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Free Study Guide-The Plague by Albert Camus-Free Online Book Notes
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AUTHOR'S STYLE

The Plague is an allegorical attempt to capture the suffering, injustice, and ravages of a society during its occupation in World War II. Using images, metaphors and symbols, Camus likens the pain of the plague in Oran to the pain of Nazi occupation. The reference to the period of the plague as "a reign of terror" clearly refers to Hitlerís reign and the atrocities he sanctioned during the war. The sheer lack of preparation on the part of the populace and the laxity of the regulations in the early stages of the Oranian plague apply to the conditions in France and other European countries when Hitler began his ravages.

The style of the novel alternates between graphic descriptions of the physical horrors of the plague and the attendant psychological havoc created by the disease. The best illustration of this pattern of alternation is found in Part III, where details about the arrangements for disposing of dead bodies are followed by a discussion of the pain endured by the surviving exiles. During the Nazi occupation of Europe, the Jews also suffered both physical and emotional pain.


Another variation in style is achieved through interspersing Tarrouís observations in his journals with the narration of Dr. Rieux. Tarrouís style is often ironic and occasionally tongue-in- cheek -- with a penchant for understatement. The lightness of Tarrou is a stark contrast to the seriousness of Dr. Rieux, who tends to give every detail of the unpleasantness associated with the plague. His long descriptions are most obvious when he paints the agony of M. Othonís dying son.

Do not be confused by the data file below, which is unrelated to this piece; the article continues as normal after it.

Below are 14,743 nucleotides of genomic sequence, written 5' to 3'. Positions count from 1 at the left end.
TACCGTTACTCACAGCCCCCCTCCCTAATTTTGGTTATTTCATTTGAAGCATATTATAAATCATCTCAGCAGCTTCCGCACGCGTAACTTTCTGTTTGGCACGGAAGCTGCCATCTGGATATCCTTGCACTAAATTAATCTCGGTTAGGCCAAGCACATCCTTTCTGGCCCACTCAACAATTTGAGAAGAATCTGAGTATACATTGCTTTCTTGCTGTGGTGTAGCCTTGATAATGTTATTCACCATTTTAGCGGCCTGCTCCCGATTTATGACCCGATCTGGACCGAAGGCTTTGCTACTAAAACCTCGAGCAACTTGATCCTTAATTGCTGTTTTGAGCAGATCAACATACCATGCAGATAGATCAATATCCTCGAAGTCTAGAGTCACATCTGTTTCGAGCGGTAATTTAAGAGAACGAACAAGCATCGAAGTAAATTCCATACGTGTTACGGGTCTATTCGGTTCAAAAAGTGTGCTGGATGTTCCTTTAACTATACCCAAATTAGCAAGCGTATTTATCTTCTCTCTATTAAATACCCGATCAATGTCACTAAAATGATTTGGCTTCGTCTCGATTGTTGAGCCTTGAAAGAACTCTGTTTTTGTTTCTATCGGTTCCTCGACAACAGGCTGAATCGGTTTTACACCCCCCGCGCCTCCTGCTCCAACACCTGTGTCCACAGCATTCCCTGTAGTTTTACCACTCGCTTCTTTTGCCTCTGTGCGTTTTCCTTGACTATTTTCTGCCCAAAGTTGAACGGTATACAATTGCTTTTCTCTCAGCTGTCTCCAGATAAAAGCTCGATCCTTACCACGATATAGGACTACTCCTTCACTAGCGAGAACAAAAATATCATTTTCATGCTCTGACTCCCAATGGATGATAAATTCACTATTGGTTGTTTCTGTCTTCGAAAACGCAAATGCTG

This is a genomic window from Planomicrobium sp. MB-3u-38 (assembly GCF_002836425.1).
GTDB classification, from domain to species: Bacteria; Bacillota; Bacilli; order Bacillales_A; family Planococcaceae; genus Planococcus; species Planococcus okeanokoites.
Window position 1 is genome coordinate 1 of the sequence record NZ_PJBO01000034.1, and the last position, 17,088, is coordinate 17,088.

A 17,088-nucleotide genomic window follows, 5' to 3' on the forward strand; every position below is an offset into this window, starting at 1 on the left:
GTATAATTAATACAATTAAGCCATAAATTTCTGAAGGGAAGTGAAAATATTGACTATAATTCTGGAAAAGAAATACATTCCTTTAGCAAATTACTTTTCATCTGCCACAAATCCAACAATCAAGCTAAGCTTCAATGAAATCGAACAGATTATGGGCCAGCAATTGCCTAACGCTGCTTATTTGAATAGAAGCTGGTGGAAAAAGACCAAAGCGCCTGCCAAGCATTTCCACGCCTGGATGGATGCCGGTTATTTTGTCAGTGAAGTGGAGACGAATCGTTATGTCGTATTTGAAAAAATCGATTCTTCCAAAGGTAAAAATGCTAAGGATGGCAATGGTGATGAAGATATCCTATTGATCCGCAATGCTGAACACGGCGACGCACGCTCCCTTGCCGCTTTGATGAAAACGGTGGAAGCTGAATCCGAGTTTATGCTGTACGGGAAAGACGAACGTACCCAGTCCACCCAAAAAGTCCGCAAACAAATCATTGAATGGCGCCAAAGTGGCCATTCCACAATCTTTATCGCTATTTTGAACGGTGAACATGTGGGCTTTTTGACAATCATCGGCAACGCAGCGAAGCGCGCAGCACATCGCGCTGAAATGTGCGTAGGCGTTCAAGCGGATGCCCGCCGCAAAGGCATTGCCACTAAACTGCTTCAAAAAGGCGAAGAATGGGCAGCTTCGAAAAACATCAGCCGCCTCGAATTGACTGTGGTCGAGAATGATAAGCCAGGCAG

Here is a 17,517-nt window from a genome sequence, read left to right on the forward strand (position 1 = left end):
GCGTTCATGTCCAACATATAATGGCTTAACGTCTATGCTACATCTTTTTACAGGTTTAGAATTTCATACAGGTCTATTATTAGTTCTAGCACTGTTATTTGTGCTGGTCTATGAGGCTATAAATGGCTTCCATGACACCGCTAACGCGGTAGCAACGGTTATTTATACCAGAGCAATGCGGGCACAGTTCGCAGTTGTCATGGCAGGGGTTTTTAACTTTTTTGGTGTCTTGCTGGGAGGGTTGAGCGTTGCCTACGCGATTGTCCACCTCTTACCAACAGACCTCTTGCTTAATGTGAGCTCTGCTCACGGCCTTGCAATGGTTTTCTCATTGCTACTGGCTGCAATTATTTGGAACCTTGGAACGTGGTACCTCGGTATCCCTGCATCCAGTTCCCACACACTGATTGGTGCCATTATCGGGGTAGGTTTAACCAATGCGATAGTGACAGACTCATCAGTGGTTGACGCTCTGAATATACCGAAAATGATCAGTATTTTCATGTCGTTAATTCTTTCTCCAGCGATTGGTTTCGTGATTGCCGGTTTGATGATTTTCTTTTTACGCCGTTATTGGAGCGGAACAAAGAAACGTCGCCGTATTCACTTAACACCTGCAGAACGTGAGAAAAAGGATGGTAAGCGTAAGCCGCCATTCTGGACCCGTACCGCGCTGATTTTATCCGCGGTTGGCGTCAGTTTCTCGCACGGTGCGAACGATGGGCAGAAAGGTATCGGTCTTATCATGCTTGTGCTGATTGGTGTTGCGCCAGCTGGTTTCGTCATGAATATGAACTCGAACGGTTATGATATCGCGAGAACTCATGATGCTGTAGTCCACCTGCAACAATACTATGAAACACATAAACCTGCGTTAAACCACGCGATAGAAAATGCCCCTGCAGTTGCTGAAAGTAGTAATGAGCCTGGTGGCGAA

MOTIFS - WEATHER AND THE SEASONS

Camus effectively employs weather and the changing seasons to correspond to the action of the plot and to heighten his Themes. Early in the book, it is mentioned that the seasons in Oran seem to change only in the sky; however, when the plague is rampant, the weather is noticed and felt. In the early stages of the Oranian plague, the weather turns bad, and there is a downpour.

When M. Michel, the porter, dies the weather is very hot and steamy. In fact, the hot wind and the sun seem to be in league to advance the plague. It is noted that during Father Panelouxís second sermon, the wind is so high that he can barely keep his headdress on. As the year advances and the plague grows worse, the iciness of the winter is felt by all. Only when the plague retreats does the sun reappear to dispel the cold.

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